We got kind of a late start, left San José, and stopped for lunch at a nice restaurant east of Cartago. From there we continued through Turrialba, then got off of a main road that took us through a place called La Suiza, another place called Grano de Oro, after which we continued on dirt roads. We kept going further and further into the mountains, and the road was getting rougher and rougher. The group with me thought that I was doing a great job navigating the ruts on the road, but I would have been happy to pass the job to someone else. Finally, we got to a place called Quetzal Alto, which was with a fourth of a mile of the end of the road. It was late afternoon, and a meeting between Rodrigo and the Indians who had hiked there to help us get to our interior destination, recommended that we spend the night there, and begin our hike the next morning at daybreak.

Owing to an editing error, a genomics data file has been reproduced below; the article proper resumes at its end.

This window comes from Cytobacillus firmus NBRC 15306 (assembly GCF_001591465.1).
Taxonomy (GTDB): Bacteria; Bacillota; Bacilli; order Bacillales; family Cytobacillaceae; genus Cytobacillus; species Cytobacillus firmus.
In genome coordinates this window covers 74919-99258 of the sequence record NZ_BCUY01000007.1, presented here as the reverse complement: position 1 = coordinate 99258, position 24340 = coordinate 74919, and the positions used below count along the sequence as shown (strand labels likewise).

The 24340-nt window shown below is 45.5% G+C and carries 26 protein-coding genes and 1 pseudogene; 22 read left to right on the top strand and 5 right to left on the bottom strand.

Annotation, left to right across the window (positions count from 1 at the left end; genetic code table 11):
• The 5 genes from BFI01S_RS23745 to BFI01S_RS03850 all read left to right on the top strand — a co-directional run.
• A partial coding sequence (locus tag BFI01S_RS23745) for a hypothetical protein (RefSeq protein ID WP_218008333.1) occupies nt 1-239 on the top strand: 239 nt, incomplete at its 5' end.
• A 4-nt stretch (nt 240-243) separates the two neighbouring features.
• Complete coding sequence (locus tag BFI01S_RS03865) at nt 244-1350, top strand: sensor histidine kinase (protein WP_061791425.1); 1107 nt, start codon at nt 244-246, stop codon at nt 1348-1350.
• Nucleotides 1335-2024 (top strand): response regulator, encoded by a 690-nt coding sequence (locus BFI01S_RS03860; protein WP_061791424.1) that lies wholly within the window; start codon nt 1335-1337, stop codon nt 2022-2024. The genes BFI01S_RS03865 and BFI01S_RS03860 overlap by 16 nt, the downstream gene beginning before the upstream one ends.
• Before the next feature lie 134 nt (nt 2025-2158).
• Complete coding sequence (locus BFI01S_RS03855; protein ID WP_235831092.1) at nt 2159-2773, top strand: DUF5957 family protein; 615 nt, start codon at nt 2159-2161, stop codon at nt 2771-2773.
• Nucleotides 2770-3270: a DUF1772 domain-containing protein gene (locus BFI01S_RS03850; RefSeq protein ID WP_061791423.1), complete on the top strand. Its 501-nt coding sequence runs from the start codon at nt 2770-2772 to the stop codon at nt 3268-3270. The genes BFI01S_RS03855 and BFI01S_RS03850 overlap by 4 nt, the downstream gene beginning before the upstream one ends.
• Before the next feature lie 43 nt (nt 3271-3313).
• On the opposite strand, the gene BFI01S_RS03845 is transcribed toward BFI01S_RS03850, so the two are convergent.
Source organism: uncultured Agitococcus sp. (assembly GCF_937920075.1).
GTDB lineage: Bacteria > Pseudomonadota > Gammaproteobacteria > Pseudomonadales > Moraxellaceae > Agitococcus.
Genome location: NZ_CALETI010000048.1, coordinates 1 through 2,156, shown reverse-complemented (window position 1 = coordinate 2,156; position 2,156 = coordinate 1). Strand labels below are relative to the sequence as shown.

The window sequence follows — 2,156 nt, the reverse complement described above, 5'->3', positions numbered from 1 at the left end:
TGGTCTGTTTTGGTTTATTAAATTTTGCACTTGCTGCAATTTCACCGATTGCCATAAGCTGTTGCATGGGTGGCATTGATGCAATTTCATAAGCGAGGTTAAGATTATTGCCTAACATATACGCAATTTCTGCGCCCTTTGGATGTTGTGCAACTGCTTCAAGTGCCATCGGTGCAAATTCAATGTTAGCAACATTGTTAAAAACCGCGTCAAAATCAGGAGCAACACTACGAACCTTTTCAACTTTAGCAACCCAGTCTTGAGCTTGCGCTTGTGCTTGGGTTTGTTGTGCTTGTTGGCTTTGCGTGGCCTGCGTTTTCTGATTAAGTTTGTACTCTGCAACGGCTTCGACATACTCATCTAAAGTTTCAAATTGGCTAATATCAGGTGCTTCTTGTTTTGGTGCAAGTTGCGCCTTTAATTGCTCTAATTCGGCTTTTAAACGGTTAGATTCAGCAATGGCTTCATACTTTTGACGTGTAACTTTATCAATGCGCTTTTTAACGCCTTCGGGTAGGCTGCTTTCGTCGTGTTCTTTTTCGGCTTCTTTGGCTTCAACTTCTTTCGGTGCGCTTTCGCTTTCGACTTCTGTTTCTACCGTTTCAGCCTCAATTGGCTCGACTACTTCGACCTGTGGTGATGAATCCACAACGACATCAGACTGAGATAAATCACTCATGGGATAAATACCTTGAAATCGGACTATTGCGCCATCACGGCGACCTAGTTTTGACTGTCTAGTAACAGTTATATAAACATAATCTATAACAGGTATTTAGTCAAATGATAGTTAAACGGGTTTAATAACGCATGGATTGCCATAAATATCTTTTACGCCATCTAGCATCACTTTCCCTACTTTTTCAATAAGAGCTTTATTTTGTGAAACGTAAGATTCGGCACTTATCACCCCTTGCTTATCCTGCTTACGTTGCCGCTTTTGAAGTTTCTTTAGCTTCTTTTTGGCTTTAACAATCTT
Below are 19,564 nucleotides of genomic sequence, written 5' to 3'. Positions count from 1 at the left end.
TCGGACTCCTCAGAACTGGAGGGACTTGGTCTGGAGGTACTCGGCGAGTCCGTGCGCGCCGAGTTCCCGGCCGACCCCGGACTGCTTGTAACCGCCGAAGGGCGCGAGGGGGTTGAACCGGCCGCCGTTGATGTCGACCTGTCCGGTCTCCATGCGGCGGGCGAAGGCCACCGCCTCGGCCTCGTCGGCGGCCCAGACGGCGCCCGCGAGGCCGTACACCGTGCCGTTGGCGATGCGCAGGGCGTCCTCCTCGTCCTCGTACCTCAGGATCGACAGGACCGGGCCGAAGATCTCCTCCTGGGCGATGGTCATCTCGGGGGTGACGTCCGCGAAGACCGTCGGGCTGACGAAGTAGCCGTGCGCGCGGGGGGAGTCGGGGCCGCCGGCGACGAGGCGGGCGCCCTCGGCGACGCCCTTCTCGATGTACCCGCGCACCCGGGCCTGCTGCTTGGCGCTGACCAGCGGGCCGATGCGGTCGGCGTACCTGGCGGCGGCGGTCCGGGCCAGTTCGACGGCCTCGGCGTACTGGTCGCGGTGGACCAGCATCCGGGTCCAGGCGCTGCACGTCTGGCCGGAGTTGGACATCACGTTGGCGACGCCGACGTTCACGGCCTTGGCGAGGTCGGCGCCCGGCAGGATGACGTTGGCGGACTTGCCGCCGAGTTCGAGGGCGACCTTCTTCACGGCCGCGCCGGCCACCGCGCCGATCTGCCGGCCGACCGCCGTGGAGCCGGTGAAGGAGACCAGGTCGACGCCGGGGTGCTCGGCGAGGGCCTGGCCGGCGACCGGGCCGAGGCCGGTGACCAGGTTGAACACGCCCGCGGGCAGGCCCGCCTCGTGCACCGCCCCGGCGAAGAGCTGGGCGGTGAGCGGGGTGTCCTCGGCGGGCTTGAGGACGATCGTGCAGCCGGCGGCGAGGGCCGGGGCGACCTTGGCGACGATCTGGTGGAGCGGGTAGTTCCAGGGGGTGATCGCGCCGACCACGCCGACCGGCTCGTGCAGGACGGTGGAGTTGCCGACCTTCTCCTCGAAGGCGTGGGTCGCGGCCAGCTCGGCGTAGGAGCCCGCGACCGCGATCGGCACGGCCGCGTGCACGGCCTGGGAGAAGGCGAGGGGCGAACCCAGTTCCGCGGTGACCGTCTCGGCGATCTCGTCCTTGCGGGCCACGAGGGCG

We had about a six hour hike to get to the hut that belongs to an Indian brother named Arnoldo, who has a church that meets there. All in all, there are seven Indian church leaders scattered over the mountain region, who look to Rodrigo for leadership and guidance. Rodrigo had never made it to Arnoldo's place, so we ended up going farther than he had ever gone. The Indian leaders go regularly to San José, and meet with Rodrigo. There have also been celebrations held at Quetzal Alto, but we made it further than Rodrigo had been. It was the grace of God that allowed us to get there. You can get a glimpse of what our mountain trail was like from the photo at the left. Indians helped us as guides and carriers. Crystal (seen with the backpack) carried her on pack all the way in. The rest of us surrendered our loads. We had some pack horses, and a couple for riding. But when the path was steep or muddy, the horses couldn't carry a rider. Orvel (a retired student) twisted his knee within the first couple hours, and was relegated to a horse. After about six hours, we made it to Arnoldo's hut. It was built out of sugar cane poles, and had a zinc roof. We were ushered into the house, and found a platform instead of chairs. That became our bed that night. All six of us slept side by side on that platform, built out of sugar cane poles. Our feet were hanging off the end of the platform. The night before, I had slept on a hardword floor in a sleeping bag. At the start of the second night, I commented that the sugar cane pole was more comfortable. By the next morning, however, I wasn't so sure. You can see a photo of our "bed" to the above.